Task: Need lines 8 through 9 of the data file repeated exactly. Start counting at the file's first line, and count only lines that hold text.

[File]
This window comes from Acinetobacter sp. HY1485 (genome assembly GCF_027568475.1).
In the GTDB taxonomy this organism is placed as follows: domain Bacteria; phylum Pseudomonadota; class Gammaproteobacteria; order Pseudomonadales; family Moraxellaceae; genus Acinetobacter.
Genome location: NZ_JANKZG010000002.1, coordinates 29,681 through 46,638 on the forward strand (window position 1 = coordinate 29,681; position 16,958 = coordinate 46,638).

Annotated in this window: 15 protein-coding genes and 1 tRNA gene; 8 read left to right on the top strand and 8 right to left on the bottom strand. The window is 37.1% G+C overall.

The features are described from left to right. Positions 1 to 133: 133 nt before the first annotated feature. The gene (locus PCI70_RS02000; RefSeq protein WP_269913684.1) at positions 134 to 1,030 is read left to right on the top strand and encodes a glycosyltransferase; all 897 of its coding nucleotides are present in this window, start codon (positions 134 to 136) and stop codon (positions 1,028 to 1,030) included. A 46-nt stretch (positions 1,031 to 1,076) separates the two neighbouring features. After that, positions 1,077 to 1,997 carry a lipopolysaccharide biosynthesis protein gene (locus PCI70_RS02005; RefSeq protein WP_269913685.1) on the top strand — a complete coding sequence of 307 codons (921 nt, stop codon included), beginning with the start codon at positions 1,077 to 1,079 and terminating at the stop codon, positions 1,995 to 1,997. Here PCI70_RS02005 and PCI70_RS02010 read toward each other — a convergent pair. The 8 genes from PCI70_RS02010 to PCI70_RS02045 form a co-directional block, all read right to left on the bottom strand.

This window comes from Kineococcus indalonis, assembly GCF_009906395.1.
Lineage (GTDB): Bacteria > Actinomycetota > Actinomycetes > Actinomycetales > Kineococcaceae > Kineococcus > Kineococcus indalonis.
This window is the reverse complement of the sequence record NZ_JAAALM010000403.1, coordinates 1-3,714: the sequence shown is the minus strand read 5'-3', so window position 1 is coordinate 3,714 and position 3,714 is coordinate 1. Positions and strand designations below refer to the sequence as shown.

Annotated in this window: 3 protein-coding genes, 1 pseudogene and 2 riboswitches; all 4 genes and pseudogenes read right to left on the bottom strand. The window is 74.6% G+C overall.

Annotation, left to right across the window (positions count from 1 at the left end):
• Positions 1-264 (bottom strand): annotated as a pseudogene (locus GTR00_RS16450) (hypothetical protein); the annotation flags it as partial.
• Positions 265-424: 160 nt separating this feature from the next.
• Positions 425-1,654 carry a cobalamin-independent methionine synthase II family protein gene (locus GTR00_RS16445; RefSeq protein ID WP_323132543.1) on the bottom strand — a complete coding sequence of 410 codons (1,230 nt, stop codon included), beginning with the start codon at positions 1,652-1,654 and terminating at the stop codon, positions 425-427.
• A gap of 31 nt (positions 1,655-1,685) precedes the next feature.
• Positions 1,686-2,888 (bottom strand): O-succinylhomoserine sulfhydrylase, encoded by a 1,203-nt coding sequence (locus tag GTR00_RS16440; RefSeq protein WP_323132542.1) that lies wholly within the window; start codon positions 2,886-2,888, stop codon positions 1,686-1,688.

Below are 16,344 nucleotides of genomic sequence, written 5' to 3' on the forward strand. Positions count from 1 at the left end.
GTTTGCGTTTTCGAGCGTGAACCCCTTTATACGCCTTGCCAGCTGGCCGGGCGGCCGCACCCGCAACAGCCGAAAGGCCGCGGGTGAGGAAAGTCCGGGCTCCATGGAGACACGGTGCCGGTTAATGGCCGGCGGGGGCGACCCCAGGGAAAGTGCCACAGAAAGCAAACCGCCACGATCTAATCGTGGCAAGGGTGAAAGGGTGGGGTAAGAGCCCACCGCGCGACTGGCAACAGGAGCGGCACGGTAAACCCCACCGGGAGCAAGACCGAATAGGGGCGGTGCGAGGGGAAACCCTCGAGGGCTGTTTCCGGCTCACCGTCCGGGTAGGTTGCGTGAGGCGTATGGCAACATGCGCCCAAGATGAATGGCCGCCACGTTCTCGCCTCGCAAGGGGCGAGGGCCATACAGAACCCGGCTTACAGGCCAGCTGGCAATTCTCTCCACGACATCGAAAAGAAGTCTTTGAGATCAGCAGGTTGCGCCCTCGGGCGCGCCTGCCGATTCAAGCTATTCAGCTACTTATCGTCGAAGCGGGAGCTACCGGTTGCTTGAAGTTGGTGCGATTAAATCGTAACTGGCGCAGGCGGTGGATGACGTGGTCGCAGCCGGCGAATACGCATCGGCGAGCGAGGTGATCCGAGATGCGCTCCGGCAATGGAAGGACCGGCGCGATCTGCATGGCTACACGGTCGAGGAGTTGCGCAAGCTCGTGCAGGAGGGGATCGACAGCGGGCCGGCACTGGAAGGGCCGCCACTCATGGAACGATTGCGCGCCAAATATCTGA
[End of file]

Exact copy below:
This window is the reverse complement of the sequence record NZ_JAAALM010000403.1, coordinates 1-3,714: the sequence shown is the minus strand read 5'-3', so window position 1 is coordinate 3,714 and position 3,714 is coordinate 1. Positions and strand designations below refer to the sequence as shown.

Annotated in this window: 3 protein-coding genes, 1 pseudogene and 2 riboswitches; all 4 genes and pseudogenes read right to left on the bottom strand. The window is 74.6% G+C overall.